Isaac Asimov, one of the masters of Anticipation, aka Sci-Fi, invented the concept of Psychohistory in his novel FOUNDATION (1951). Well, I believe what psychohistory is really describing is (macro)econometrics when it works perfectly, if it ever does.
Indeed, if I quote wikipedia's description of psychohistory, it relies on the following axioms:
Psychohistory depends on the idea that, while one cannot foresee the actions of a particular individual, the laws of statistics as applied to large groups of people could predict the general flow of future events. [...]
Asimov applied this concept to the population of his fictional Galactic Empire, which numbered a quintillion. The character responsible for the science's creation, Hari Seldon, established two axioms:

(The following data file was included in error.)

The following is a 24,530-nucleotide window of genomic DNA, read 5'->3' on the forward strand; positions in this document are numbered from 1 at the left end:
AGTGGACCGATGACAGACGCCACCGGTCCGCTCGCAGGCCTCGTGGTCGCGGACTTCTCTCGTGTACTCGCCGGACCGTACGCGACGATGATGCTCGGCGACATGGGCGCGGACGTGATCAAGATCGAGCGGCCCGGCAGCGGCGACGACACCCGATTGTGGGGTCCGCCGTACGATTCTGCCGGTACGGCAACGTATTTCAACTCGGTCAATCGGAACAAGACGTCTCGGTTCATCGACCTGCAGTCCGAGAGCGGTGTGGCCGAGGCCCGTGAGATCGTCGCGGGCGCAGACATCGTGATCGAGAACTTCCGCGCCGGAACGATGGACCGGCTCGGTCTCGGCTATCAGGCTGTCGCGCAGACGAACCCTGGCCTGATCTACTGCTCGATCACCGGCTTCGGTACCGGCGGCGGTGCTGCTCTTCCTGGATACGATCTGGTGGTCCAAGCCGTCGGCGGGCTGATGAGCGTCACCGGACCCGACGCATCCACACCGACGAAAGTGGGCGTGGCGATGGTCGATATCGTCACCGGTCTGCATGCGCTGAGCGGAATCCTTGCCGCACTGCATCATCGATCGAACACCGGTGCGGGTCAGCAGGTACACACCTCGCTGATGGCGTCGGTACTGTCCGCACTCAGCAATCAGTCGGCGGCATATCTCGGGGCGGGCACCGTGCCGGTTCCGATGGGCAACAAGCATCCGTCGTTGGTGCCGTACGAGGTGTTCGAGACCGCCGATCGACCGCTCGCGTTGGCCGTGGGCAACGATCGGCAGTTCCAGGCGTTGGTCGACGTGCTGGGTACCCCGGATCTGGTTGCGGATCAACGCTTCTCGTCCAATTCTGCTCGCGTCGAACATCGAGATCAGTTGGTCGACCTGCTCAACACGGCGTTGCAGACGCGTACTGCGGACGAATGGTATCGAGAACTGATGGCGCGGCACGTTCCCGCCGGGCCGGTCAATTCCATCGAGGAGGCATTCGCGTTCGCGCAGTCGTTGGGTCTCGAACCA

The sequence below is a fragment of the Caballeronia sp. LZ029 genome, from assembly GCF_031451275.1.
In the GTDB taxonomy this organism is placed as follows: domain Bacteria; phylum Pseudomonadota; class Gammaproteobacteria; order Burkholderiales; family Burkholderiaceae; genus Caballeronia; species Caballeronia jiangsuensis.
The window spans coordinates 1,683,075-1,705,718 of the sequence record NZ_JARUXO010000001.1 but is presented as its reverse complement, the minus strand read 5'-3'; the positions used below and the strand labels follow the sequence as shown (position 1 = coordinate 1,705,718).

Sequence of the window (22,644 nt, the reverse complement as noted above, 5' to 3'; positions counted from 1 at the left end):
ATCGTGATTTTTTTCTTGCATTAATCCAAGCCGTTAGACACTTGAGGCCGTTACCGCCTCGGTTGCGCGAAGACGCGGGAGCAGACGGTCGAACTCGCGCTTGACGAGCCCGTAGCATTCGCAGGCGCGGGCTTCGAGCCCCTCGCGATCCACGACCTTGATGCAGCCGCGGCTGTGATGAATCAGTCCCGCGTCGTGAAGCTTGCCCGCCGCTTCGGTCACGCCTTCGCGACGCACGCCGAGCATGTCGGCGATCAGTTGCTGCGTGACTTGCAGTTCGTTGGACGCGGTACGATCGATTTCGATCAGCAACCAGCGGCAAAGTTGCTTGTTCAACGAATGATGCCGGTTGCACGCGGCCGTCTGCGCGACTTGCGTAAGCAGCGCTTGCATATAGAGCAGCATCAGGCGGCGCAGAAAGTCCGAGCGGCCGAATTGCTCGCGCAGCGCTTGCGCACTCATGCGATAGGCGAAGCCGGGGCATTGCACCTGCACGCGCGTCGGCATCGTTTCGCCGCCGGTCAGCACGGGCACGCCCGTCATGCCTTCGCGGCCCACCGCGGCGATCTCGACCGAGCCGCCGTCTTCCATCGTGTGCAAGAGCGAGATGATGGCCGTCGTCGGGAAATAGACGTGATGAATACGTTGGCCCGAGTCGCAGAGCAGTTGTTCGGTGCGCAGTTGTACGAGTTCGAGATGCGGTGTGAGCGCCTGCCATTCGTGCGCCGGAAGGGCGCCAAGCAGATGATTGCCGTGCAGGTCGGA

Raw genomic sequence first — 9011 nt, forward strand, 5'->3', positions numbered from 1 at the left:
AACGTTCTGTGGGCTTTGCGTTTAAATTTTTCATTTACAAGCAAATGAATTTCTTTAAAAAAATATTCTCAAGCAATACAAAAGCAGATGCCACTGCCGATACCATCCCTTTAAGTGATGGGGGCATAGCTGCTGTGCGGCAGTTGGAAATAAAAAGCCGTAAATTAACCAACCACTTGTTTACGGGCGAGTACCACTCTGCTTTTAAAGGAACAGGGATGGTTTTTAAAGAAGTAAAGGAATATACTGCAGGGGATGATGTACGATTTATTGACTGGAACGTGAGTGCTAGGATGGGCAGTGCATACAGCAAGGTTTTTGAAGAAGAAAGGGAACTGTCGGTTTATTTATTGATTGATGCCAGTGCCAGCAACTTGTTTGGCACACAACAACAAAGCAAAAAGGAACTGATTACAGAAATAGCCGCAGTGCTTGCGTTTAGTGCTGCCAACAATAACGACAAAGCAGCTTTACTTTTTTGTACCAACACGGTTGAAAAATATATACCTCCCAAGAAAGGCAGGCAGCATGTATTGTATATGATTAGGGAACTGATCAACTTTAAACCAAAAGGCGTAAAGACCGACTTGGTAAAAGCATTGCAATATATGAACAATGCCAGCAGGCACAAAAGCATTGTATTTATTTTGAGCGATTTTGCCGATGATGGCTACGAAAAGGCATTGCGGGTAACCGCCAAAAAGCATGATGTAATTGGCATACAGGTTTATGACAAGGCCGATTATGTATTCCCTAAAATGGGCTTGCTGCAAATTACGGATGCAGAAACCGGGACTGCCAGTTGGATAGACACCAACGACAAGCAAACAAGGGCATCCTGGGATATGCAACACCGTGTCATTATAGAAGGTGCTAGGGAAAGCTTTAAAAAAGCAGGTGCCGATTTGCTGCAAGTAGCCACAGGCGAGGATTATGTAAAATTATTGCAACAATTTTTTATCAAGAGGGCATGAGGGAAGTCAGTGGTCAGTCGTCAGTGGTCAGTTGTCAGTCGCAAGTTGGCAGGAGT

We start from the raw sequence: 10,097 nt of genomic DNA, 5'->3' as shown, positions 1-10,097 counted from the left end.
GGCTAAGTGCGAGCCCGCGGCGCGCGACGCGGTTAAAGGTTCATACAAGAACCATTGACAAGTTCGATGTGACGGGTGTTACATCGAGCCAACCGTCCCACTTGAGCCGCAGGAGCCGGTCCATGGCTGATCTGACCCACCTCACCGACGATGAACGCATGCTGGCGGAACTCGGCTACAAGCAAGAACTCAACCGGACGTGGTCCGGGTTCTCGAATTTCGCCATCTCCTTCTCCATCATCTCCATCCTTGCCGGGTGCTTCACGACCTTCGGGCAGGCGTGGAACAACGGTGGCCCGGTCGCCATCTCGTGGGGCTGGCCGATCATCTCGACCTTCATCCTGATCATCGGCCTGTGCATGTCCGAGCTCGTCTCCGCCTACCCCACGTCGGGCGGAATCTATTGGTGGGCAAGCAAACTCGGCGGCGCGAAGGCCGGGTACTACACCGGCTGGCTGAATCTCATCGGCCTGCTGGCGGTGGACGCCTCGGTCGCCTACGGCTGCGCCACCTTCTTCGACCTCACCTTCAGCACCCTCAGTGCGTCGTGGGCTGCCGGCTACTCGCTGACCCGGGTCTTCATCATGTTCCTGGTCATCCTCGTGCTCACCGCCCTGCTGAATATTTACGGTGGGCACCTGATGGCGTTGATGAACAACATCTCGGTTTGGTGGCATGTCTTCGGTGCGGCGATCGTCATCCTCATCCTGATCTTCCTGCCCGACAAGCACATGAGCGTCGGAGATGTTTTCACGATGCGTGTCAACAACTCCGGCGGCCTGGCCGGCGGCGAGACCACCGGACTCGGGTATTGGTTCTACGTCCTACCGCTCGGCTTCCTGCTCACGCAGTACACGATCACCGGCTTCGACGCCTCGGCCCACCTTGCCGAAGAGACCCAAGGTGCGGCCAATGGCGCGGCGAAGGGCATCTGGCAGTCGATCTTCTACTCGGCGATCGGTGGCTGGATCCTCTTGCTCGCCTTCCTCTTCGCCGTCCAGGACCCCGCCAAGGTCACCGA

1. that the population whose behaviour was modeled should be sufficiently large
2. that the population should remain in ignorance of the results of the application of psychohistorical analyses
Well, the second axiom always make me think about the cryptic way Central Bank Governors express themselves, witness this quote by Alan Greenspan when he was Chairman of the Federal Reserve:
Since becoming a central banker, I have learned to mumble with great incoherence. If I seem unduly clear to you, you must have misunderstood what I said. (Speaking to a Senate Committee in 1987, as quoted in the Guardian Weekly, November 4, 2005).
The FOUNDATION cycle by Asimov is really a must read for anybody interested in the potential of social sciences in understanding & forecasting the development of human societies.
As an aside, the ROBOTS cycle is also a foundation of the principles of Artificial Intelligence. Also, I recommend Asimov's THE END OF ETERNITY as it's one of the most clever insights to the consequences time travel would have on history.